During the discussion, Burt Herman, co-founder of Storify, the popular social media curation tool, argued that because "every story is not perfectly understood in the moment," the use of algorithms to mine user data is a perfectly legitimate way to help people decide what's important. Pushing back a bit on Herman's point, Jenn Thom, a research scientist at IBM's Visual Communication Lab, noted that "the algorithms we create to sift through data are not apolitical." And Drew Harry, Ph.D. candidate at the MIT Media Lab, presented a program he is developing that helps people decide in real time what is and isn't important.

But it was panelist Nicola Hughes, a Knight-Mozilla Fellow, who said something that really electrified me, perfectly capturing what in my opinion was the real theme of this year's SXSW Interactive conference: that true social and technological innovation requires the marriage of offline and online activities, the combination of the digital and the human. Hughes noted that when people are trying to make sense of news in the moment -- think of trending stories on Twitter -- "untruths can travel far." Is sense-making then, true to what actually happened or why it happened? And, she added by way of warning, because all of us are producing and being exposed to a lot more of "It" (data, news, and information in narrative form), "we're going to be getting 'It' wrong more often."

Continue reading »

Weekend Link Roundup (March 17-18, 2012)

March 18, 2012

Spring_blossomsOur weekly roundup of new and noteworthy posts from and about the nonprofit sector....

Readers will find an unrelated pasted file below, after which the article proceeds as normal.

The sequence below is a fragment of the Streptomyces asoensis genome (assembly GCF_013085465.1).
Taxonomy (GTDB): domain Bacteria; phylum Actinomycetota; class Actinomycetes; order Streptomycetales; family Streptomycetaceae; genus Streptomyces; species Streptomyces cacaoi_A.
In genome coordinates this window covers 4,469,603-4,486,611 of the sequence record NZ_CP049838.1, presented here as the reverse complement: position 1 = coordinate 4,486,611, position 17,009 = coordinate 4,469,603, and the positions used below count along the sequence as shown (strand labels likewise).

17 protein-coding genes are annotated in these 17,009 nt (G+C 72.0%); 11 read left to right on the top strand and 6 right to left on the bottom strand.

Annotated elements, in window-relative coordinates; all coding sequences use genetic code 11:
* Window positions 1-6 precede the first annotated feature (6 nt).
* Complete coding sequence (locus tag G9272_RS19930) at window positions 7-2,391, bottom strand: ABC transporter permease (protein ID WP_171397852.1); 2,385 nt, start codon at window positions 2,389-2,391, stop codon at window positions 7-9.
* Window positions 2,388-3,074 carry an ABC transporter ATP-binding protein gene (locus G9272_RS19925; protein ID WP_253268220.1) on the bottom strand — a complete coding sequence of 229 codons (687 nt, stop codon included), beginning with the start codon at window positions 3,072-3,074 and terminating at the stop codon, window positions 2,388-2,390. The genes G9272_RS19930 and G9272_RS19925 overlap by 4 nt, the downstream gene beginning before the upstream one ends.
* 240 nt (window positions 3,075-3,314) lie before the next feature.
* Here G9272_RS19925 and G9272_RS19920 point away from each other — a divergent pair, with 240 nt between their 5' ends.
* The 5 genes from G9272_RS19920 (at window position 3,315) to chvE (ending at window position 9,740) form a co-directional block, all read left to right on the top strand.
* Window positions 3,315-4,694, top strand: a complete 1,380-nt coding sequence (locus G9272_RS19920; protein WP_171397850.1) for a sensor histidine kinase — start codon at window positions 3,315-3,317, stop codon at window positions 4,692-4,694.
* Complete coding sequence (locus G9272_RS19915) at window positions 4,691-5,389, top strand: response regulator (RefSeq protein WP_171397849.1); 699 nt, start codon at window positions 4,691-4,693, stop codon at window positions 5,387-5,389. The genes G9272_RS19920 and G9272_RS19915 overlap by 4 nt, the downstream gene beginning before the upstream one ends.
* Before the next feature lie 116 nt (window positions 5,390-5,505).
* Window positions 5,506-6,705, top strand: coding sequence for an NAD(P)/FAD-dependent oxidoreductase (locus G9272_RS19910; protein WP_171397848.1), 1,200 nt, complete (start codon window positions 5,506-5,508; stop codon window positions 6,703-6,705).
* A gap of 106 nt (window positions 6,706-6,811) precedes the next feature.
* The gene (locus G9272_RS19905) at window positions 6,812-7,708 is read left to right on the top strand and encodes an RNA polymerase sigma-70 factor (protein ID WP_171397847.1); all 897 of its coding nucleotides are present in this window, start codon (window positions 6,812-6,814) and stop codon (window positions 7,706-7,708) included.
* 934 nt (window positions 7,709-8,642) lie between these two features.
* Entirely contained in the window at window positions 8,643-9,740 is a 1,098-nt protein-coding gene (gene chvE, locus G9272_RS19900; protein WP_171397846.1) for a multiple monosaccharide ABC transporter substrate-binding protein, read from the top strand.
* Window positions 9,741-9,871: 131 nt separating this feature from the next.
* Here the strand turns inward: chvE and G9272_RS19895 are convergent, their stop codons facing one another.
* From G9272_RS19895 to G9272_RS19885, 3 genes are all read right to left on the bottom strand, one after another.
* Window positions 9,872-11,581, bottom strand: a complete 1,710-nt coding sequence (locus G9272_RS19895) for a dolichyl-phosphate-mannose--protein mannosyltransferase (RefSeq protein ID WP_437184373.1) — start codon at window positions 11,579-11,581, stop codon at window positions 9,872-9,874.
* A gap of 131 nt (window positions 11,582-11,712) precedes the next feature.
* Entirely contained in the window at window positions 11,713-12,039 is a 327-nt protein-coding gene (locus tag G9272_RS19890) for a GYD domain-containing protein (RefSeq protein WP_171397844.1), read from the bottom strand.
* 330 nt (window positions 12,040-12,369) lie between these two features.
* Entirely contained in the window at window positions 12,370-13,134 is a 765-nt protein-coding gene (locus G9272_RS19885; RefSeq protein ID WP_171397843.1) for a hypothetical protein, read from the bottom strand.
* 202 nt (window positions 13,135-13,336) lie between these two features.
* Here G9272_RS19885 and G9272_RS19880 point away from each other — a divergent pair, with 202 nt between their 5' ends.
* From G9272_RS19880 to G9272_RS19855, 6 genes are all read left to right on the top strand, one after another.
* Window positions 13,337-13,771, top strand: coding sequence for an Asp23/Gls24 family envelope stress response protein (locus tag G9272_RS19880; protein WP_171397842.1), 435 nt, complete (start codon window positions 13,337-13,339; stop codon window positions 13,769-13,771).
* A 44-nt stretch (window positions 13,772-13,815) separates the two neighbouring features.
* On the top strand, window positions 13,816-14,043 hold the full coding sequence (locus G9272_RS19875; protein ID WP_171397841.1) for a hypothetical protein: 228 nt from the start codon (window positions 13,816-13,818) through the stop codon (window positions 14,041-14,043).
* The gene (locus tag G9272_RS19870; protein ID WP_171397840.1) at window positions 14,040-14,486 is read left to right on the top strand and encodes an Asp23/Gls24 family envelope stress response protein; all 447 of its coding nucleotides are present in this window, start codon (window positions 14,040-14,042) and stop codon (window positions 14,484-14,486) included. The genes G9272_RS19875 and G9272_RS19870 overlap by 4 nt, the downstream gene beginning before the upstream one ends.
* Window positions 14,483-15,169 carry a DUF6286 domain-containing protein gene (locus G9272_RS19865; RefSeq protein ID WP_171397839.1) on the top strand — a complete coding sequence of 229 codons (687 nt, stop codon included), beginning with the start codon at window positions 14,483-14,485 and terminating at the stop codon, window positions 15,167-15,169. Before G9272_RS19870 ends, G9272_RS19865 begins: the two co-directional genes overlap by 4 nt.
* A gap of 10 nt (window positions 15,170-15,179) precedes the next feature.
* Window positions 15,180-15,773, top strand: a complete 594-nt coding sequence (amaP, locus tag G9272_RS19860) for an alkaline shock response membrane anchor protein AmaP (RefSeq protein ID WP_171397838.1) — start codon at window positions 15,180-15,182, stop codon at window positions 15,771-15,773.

Advocacy

See3 Communications chief executive Michael Hoffman offers three reasons why the Kony 2012 video went viral in a post on the Chronicle of Philanthropy's Social Philanthropy blog: the organization behind the video, Invisible Children, got its story out first; it simplified a complex set of issues by making the story about a single individual; and it made you, the person watching the video, the hero of the story.

On her blog, social media expert Allison Fine has a few suggestions for Invisible Children on what it could have done better.

And Future Fundraising Now blogger Jeff Brooks, while generally complimentary about the video, says there's one thing wrong with it: "The noise it creates in our industry." Adds Brooks: "Whenever a nonprofit pulls off something freakishly successful like this, there's a groundswell: Development directors everywhere are saying 'Get me some o' that Kony 2012'. Before jumping on that bandwagon, Brooks suggests that fundraisers take a few things into consideration -- including the fact that the success of the Kony video will be hard, if not impossible, to replicate.

Communications/Marketing

Last week, the marketing folks at BBH Labs were roundly criticized for their decision to help homeless people in Austin earn a few dollars during the South by Southwest conference by having them serving as mobile "hotspots" for conference-goers on a pay-as-you-wish basis. Not everyone piled on the company for its tone-deafness, however. InvisiblePeople.tv creator Mark Horvath, for one, applauded the company for its innovative approach. Said Horvath: